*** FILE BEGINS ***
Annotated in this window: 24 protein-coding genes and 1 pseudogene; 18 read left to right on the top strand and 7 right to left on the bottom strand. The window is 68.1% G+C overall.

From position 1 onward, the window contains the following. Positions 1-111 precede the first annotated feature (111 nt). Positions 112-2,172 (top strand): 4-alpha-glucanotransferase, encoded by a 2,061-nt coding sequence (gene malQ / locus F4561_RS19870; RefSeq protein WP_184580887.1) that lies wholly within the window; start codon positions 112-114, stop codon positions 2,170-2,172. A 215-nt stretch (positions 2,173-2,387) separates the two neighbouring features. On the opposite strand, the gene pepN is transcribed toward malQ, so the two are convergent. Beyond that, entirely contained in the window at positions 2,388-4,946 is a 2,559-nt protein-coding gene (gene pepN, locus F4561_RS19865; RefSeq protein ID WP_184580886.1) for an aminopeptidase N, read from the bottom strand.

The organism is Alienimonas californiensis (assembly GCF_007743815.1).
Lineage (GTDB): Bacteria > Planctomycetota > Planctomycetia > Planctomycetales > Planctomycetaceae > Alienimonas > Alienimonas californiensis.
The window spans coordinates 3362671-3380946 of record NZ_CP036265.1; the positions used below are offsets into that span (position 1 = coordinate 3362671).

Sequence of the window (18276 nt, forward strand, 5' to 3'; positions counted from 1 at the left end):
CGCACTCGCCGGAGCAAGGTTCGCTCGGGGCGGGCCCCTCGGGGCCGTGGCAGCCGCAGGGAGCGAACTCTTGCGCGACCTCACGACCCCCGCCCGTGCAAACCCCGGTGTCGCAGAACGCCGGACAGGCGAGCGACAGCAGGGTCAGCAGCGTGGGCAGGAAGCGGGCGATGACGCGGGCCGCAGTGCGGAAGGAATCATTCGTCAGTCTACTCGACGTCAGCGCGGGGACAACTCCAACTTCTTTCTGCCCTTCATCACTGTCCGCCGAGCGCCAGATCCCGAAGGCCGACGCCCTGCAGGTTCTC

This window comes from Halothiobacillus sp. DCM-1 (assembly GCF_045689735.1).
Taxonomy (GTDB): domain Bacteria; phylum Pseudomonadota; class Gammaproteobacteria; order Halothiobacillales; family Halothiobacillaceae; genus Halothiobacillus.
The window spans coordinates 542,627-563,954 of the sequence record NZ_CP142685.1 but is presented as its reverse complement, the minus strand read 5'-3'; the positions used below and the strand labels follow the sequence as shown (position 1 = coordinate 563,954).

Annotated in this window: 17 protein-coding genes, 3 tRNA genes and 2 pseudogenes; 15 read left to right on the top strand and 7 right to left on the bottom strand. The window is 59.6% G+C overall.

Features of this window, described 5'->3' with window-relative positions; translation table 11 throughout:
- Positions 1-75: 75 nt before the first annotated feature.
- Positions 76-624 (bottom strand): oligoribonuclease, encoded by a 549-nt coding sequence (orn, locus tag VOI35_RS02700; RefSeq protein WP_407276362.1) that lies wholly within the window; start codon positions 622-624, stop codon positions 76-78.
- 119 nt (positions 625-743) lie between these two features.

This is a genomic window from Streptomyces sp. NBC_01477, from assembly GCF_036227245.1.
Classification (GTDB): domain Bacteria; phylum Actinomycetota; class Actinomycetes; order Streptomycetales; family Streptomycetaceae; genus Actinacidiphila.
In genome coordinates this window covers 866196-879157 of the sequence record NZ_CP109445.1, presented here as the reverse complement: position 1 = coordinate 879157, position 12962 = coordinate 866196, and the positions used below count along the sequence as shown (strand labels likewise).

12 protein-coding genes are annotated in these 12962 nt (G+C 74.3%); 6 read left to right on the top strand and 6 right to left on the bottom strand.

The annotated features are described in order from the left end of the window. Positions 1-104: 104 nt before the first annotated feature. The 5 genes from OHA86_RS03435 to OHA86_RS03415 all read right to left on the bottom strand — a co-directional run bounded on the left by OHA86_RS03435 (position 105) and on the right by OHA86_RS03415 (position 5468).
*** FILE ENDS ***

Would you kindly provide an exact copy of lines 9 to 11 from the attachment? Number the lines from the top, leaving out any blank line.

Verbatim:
Taxonomy (GTDB): domain Bacteria; phylum Pseudomonadota; class Gammaproteobacteria; order Halothiobacillales; family Halothiobacillaceae; genus Halothiobacillus.
The window spans coordinates 542,627-563,954 of the sequence record NZ_CP142685.1 but is presented as its reverse complement, the minus strand read 5'-3'; the positions used below and the strand labels follow the sequence as shown (position 1 = coordinate 563,954).

Annotated in this window: 17 protein-coding genes, 3 tRNA genes and 2 pseudogenes; 15 read left to right on the top strand and 7 right to left on the bottom strand. The window is 59.6% G+C overall.